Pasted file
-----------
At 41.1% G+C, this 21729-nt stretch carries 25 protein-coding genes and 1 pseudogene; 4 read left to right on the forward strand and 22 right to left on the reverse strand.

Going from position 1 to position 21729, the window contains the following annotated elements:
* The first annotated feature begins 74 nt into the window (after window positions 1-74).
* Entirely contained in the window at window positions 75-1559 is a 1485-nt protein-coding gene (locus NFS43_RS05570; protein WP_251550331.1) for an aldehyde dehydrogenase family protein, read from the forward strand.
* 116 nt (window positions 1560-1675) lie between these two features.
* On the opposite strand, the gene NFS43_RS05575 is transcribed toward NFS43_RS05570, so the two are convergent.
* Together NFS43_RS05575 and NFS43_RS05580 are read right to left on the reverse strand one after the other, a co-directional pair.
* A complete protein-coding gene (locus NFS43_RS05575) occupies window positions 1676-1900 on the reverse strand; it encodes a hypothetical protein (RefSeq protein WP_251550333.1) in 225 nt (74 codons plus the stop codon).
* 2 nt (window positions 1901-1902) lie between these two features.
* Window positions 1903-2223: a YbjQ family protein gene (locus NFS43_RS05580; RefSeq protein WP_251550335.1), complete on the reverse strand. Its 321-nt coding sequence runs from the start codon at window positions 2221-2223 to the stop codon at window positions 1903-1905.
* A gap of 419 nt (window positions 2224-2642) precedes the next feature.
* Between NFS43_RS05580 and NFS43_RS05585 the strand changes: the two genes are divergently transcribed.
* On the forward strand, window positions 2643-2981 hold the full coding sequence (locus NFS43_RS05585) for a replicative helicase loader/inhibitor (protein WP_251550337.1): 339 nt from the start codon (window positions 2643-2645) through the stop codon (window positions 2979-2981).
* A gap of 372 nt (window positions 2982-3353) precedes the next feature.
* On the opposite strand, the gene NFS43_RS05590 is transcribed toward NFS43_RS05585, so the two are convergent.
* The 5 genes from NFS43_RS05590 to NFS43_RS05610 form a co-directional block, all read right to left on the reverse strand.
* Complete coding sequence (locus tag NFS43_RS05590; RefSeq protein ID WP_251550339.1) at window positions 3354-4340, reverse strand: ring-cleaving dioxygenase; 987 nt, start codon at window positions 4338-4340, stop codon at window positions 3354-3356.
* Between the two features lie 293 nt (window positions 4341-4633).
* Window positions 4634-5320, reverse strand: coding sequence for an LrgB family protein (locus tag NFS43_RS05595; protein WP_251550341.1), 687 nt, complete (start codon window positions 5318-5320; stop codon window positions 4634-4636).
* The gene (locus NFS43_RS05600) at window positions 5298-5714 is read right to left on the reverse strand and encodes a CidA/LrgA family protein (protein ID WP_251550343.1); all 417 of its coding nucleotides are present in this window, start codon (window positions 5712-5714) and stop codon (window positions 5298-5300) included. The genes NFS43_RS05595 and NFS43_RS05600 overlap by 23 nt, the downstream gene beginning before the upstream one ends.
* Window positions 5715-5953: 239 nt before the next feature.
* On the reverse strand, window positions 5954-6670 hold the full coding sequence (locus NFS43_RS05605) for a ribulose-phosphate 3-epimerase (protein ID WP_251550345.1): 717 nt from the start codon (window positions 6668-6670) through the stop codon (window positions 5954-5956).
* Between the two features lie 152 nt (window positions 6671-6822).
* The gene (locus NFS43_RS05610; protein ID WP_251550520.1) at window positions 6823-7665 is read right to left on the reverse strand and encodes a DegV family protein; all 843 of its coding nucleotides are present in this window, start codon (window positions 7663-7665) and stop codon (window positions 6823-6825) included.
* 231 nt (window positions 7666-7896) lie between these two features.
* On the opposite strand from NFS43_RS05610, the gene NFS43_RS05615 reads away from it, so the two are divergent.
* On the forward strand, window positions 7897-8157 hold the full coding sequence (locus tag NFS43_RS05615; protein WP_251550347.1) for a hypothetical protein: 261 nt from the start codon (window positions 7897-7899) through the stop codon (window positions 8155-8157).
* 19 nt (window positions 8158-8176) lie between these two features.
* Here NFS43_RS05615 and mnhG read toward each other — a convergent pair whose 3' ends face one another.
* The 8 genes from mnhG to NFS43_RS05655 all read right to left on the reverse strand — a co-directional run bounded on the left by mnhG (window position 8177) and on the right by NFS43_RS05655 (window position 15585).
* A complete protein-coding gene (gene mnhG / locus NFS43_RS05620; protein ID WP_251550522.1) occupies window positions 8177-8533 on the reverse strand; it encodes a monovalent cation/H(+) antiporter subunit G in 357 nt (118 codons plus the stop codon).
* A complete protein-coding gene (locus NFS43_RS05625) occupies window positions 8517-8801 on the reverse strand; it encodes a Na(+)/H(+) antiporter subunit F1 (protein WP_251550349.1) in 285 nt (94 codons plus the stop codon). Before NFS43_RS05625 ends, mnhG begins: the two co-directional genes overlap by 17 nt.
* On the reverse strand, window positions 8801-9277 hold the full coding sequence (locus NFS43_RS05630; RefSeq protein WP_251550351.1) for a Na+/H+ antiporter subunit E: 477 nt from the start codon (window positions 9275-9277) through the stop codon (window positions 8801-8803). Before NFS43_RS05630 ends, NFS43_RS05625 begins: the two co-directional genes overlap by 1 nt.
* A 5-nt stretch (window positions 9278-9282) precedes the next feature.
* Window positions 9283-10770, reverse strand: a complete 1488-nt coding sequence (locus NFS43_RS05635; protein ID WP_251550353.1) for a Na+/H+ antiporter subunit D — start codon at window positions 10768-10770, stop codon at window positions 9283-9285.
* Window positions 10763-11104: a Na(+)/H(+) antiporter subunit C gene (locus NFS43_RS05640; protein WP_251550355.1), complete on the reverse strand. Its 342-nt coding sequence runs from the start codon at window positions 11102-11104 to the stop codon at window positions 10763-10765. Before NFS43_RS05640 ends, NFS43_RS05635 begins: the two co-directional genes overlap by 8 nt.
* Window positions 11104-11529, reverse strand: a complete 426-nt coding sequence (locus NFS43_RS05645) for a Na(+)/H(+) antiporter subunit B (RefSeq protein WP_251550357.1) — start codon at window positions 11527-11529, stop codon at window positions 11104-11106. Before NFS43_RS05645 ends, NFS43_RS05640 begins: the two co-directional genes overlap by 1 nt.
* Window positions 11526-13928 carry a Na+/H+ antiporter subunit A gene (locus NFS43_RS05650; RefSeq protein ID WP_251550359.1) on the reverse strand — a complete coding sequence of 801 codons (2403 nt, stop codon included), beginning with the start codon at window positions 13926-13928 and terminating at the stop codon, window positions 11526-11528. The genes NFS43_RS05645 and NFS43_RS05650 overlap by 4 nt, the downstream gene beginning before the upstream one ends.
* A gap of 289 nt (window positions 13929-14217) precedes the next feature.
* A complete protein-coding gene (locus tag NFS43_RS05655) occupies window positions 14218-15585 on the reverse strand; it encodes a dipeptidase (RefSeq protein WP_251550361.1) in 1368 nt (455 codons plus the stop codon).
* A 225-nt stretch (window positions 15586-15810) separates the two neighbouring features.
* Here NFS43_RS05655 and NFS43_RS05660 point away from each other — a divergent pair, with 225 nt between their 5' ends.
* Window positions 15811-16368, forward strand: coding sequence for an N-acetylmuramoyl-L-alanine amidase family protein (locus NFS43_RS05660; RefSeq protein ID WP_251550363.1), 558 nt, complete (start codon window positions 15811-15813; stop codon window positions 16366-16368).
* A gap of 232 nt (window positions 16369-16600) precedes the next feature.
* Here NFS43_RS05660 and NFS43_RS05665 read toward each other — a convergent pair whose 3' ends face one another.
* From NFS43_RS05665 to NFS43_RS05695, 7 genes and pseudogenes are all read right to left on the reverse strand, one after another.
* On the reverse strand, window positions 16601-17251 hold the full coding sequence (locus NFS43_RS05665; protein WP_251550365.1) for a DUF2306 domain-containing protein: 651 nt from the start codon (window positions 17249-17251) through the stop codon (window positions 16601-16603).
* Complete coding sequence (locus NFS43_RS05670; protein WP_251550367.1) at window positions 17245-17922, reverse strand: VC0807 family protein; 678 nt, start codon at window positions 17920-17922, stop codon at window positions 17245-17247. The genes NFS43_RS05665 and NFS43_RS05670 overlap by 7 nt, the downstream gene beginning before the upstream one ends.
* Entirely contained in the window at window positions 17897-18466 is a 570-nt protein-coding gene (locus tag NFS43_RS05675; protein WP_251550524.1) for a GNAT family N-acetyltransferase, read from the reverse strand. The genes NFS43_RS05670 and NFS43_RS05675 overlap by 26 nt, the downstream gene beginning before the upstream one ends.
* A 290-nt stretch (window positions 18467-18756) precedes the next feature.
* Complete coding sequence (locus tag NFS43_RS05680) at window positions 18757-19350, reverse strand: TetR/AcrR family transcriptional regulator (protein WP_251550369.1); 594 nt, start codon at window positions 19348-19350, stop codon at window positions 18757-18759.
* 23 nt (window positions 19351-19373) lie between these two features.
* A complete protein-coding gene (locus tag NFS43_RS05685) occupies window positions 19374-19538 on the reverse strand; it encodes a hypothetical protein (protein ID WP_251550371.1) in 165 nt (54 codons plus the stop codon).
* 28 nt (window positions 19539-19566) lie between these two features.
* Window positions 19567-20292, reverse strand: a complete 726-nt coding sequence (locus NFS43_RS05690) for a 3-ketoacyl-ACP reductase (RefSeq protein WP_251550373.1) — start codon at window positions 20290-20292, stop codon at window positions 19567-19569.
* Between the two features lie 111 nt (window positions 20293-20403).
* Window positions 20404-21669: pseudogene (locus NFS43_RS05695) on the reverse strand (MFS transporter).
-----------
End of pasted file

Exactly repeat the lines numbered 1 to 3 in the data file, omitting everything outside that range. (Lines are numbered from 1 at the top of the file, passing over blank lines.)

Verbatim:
At 41.1% G+C, this 21729-nt stretch carries 25 protein-coding genes and 1 pseudogene; 4 read left to right on the forward strand and 22 right to left on the reverse strand.

Going from position 1 to position 21729, the window contains the following annotated elements:
* The first annotated feature begins 74 nt into the window (after window positions 1-74).